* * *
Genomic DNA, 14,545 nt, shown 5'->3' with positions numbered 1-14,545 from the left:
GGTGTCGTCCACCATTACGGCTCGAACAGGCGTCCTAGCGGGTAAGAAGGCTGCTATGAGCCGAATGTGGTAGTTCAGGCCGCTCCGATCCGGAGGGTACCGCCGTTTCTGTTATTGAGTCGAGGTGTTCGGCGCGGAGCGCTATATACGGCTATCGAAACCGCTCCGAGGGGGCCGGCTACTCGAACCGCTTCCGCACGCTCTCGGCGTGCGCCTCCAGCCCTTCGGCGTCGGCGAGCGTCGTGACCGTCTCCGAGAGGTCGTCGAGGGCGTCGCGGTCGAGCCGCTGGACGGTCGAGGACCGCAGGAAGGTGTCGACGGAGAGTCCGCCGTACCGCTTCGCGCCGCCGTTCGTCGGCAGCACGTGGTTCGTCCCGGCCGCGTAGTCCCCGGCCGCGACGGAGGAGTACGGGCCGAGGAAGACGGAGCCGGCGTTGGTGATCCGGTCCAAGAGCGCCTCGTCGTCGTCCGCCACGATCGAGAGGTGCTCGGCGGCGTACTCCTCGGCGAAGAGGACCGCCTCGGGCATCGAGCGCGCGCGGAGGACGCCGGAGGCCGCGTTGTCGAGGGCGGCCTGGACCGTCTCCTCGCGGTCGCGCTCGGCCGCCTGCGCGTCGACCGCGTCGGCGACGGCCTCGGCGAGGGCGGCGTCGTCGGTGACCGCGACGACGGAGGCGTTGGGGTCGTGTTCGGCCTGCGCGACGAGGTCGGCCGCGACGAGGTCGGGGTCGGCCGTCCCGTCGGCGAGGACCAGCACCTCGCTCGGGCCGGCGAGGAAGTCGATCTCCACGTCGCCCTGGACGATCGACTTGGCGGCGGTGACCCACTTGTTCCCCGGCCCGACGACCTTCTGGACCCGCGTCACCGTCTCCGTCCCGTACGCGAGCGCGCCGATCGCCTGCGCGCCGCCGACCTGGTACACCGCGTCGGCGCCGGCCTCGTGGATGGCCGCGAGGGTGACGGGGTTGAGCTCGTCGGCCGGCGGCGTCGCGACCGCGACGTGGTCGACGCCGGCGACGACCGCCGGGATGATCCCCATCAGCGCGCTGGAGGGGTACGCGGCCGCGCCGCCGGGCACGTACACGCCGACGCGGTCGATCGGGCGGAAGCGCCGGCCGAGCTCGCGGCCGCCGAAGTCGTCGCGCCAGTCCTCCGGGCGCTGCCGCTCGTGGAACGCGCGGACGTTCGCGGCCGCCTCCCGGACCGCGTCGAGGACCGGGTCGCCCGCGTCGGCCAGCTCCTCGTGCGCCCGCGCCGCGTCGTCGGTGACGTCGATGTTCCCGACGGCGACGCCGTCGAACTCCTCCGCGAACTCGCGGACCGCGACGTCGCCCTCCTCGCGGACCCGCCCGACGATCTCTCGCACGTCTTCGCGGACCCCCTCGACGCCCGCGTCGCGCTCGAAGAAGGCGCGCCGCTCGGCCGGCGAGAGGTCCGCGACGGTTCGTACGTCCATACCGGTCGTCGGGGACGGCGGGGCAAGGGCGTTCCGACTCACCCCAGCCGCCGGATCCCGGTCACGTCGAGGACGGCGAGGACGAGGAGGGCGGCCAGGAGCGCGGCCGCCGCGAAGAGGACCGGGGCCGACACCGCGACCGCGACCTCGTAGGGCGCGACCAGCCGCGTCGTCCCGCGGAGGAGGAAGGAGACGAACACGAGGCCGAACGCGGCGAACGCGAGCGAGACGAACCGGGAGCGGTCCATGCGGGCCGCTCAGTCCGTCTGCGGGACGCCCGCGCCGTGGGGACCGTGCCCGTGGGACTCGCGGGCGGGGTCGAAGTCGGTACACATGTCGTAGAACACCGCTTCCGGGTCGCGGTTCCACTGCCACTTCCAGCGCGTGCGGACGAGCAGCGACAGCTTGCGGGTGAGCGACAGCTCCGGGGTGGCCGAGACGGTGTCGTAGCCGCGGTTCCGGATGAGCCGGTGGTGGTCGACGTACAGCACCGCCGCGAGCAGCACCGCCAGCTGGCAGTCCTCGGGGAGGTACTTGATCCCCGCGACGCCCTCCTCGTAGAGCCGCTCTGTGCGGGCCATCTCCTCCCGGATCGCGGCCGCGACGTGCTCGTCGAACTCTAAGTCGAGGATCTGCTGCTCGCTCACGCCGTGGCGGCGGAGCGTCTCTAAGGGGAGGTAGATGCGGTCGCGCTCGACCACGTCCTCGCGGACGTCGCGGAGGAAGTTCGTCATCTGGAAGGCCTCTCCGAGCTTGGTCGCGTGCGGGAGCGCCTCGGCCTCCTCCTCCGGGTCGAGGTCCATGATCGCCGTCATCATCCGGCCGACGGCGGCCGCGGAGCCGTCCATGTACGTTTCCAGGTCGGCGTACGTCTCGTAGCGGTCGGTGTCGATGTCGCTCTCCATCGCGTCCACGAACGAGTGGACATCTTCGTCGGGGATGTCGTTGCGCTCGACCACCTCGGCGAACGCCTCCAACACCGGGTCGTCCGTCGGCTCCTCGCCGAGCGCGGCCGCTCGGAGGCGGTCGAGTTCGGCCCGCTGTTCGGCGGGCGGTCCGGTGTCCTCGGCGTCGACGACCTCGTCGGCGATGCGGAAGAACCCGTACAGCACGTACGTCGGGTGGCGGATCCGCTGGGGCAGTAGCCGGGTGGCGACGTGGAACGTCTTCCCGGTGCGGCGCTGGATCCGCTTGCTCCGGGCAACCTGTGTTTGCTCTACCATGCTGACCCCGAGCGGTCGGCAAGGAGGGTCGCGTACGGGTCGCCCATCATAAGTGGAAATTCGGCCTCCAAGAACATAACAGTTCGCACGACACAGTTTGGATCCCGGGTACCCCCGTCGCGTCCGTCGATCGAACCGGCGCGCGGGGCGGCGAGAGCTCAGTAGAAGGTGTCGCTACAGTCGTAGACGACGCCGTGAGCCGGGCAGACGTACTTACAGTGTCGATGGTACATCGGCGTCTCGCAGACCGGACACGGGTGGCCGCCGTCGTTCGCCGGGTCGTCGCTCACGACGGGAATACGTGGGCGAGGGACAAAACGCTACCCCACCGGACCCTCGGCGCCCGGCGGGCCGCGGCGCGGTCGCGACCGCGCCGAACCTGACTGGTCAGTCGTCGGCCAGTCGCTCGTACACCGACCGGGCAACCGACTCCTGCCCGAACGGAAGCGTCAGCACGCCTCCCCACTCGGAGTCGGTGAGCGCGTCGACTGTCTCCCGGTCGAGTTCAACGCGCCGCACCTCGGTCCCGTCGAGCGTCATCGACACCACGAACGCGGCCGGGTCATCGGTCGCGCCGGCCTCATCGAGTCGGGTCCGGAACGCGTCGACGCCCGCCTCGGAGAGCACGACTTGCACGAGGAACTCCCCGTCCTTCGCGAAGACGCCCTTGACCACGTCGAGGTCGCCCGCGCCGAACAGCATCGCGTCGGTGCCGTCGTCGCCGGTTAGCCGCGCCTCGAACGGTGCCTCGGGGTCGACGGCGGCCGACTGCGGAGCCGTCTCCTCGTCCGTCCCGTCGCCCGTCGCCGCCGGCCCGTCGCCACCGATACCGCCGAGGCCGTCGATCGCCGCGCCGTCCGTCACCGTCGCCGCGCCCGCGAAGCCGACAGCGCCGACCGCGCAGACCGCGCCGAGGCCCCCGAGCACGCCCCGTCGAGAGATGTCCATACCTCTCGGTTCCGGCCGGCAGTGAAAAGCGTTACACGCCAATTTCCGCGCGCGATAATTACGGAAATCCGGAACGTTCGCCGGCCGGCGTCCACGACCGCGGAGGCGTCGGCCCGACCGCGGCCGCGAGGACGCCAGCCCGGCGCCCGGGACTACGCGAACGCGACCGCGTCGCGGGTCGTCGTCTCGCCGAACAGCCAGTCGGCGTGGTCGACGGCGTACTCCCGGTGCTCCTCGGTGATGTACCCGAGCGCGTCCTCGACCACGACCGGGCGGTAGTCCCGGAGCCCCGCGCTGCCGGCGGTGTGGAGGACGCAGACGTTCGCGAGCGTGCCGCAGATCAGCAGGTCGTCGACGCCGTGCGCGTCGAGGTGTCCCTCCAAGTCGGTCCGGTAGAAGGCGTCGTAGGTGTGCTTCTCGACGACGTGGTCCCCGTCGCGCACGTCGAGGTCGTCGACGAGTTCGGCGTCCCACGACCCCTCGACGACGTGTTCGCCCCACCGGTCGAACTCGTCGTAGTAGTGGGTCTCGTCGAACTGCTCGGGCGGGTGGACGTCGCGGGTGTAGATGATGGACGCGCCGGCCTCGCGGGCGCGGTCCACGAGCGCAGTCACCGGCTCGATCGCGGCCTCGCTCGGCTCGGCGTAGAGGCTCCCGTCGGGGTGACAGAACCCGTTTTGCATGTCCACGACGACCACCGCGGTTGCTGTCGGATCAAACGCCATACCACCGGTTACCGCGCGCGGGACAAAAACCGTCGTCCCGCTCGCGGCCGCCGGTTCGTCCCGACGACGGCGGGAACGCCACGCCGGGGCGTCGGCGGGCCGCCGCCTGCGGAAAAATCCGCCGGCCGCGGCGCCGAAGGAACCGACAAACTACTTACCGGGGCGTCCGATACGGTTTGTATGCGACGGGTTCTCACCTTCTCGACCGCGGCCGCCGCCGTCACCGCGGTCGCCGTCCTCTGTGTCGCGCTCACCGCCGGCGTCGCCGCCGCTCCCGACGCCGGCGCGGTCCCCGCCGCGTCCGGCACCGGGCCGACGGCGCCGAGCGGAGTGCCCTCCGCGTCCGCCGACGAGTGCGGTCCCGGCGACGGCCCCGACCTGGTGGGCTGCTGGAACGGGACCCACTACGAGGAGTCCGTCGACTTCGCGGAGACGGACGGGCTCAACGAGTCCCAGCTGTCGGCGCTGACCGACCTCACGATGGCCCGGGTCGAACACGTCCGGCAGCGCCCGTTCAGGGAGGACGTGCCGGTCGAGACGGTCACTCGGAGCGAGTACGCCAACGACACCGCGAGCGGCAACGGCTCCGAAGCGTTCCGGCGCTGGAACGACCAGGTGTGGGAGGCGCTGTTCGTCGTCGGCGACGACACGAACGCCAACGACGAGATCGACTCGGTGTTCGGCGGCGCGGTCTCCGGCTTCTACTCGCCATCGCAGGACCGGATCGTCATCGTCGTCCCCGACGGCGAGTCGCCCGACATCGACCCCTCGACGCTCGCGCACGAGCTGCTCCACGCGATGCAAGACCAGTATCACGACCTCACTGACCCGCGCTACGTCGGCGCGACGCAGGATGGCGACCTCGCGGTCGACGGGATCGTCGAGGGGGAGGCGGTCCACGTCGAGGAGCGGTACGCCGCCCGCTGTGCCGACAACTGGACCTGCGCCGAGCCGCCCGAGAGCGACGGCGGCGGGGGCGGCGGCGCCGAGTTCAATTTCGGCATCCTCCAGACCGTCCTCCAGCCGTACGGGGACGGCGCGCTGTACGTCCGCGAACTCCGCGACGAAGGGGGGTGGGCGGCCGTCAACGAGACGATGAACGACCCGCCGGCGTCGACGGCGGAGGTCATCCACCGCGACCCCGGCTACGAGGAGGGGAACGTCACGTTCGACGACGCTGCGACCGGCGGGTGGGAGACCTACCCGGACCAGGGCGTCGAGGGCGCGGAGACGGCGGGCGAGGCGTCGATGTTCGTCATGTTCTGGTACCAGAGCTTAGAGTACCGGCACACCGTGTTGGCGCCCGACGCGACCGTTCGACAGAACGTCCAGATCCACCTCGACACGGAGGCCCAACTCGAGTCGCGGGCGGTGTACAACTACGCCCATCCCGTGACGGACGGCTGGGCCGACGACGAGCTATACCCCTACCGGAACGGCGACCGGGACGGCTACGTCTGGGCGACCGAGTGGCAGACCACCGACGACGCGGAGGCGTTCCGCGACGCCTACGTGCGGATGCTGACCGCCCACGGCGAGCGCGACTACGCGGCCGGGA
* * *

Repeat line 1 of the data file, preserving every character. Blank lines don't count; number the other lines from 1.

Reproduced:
Genomic DNA, 14,545 nt, shown 5'->3' with positions numbered 1-14,545 from the left: